Date: 3 July 2012
Wind Speed: 10 Knots
Temp with wind chill: -50C
Conservation isn’t just about cleaning. During the course of conserving an artefact we look for information about its manufacture, history and use. Conservators have to use their skill and judgement when deciding whether to remove material or preserve it.
I was presented with this task recently when I came to conserve an enamelled iron mug. The photograph taken before treatment shows that the mug is both corroded (from the deterioration of the iron) and soiled.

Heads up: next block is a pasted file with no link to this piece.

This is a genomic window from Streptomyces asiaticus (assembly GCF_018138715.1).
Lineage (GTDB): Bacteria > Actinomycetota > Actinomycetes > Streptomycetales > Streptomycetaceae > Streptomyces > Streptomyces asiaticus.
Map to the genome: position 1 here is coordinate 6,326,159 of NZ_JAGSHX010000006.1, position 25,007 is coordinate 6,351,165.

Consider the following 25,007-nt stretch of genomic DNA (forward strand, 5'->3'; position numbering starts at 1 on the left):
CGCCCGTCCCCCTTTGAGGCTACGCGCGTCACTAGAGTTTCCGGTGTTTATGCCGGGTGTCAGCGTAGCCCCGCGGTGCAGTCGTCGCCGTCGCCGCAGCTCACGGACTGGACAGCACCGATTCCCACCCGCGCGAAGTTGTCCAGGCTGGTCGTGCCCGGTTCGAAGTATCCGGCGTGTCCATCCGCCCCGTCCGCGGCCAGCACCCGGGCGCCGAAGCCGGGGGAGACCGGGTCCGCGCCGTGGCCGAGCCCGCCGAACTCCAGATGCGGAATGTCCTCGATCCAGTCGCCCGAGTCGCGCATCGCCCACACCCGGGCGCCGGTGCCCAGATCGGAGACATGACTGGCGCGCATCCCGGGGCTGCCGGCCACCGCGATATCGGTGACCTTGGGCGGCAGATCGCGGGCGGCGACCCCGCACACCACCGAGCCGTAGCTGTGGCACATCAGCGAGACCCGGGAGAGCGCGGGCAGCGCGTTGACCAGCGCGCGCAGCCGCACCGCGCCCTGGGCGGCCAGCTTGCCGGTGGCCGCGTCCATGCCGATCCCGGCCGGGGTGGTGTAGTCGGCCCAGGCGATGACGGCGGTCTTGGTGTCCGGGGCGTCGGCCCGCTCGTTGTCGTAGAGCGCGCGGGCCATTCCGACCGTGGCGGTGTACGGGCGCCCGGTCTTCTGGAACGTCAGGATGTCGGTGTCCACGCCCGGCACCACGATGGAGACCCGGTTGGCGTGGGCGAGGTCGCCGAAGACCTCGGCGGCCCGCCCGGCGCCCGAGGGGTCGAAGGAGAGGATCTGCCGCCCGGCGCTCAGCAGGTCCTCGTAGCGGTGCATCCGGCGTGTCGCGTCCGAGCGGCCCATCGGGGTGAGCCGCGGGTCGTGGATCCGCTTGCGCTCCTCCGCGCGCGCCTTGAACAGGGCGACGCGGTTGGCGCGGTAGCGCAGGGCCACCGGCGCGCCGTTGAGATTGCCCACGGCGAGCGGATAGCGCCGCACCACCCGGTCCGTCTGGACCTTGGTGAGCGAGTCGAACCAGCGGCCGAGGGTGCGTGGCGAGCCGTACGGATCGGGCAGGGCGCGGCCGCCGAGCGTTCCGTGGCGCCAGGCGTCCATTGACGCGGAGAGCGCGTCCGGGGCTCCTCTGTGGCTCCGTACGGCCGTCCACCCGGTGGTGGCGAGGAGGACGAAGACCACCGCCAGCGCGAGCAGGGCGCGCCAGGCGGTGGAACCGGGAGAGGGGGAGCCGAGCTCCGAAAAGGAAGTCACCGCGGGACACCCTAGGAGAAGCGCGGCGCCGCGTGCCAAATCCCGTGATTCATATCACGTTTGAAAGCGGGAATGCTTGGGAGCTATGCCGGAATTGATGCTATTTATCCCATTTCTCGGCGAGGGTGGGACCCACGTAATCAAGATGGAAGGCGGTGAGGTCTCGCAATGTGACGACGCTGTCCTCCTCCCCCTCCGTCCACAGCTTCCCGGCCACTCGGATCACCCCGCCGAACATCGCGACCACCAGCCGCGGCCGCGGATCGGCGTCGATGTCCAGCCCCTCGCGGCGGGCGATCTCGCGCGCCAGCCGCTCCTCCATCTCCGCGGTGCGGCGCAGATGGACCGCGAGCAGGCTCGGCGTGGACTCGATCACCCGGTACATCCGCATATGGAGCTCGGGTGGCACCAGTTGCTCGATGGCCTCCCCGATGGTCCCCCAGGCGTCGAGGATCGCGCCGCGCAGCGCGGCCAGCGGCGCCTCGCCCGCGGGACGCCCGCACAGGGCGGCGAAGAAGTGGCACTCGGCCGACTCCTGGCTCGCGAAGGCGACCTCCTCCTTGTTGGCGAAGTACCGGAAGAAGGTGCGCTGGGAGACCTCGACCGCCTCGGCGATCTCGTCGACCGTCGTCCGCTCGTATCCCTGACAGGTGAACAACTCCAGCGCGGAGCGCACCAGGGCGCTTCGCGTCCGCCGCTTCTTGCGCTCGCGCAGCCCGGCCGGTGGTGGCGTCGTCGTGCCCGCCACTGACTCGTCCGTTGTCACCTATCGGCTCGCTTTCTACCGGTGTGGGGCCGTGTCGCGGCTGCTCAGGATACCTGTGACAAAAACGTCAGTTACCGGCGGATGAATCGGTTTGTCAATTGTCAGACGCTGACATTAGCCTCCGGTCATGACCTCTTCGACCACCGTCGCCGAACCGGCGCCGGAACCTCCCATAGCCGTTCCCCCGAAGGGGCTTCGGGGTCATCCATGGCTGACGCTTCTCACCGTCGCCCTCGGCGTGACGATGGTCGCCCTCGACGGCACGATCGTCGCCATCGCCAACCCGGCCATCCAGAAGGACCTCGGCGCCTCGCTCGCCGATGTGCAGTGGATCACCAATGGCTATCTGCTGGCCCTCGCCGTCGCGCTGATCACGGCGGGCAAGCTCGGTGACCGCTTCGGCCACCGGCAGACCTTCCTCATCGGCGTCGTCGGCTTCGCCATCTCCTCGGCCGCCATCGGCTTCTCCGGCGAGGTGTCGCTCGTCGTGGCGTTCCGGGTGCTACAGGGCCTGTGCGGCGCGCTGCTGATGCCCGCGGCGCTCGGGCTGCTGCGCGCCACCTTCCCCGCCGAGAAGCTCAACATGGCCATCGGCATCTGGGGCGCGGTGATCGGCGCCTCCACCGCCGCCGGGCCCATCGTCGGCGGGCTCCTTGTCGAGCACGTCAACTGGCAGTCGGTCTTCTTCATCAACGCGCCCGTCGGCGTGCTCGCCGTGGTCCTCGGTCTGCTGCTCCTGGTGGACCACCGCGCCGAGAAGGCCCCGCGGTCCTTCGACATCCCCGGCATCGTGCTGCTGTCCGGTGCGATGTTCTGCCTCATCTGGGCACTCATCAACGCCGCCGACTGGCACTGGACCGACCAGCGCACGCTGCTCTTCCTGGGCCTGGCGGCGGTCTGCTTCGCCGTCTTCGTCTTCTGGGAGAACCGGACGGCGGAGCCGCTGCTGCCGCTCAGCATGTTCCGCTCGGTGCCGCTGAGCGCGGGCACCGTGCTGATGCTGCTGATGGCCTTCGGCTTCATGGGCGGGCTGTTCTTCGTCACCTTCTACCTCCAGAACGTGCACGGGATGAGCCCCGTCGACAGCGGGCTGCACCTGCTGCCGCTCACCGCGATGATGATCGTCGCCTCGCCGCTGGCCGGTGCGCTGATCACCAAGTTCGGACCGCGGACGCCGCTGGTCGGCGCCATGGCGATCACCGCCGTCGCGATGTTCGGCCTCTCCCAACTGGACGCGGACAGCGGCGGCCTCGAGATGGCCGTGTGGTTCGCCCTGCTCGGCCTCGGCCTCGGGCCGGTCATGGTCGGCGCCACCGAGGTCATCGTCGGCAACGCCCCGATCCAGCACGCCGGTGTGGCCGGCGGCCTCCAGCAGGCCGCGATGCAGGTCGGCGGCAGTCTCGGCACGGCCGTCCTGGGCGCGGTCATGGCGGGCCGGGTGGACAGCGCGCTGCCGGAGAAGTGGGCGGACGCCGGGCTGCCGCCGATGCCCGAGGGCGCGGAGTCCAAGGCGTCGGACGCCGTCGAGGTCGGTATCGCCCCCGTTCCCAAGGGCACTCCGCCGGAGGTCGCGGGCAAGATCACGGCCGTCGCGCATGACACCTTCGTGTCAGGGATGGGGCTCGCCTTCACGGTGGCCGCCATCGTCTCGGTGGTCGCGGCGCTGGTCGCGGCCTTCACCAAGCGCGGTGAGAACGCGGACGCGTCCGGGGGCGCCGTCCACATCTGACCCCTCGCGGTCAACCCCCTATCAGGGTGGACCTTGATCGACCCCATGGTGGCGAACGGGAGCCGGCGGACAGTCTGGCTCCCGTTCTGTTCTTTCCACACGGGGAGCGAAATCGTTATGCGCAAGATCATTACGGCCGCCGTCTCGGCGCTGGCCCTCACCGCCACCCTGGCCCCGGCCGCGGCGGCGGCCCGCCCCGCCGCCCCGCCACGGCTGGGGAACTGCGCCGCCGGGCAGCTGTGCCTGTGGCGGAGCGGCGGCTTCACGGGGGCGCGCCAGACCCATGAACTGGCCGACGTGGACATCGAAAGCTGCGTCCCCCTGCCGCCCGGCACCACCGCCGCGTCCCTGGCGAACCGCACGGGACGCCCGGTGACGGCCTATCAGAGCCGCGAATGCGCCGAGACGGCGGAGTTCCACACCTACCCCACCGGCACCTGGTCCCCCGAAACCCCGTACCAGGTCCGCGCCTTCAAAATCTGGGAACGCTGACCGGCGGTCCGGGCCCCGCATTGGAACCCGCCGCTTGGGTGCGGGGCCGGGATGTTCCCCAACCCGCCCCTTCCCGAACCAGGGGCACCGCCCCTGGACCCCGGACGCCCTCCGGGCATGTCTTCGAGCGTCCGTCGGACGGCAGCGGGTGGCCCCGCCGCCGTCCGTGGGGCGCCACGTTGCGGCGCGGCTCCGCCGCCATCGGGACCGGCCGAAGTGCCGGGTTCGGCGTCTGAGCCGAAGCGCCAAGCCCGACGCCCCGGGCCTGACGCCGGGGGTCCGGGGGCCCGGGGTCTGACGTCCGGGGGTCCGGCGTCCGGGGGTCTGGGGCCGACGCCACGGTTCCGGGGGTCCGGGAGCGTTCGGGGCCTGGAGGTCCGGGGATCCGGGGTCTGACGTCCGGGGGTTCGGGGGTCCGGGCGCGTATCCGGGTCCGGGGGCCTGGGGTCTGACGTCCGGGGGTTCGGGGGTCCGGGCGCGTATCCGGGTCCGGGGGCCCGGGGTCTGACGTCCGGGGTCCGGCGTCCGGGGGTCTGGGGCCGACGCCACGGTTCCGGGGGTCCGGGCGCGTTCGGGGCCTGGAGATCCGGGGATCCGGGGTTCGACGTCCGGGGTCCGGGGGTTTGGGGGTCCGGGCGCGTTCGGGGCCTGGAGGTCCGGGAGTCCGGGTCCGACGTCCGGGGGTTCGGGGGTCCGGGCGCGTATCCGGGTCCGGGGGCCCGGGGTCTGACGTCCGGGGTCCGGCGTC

Enamel mug before conservation treatment
While carefully removing the iron corrosion, without causing damage to the flaking and fragile enamel, I determined that the soiling inside the cup was evidence of its history of use. It was in actual fact the ‘tidemark’ left by the last contents of the cup – much like you would get today from an unwashed mug. This evidence was left in-situ to show the use of the mug. Future analysis of the residue could even indicate what the owner of the mug enjoyed the last time this mug was used.
Enamel mug after conservation treatment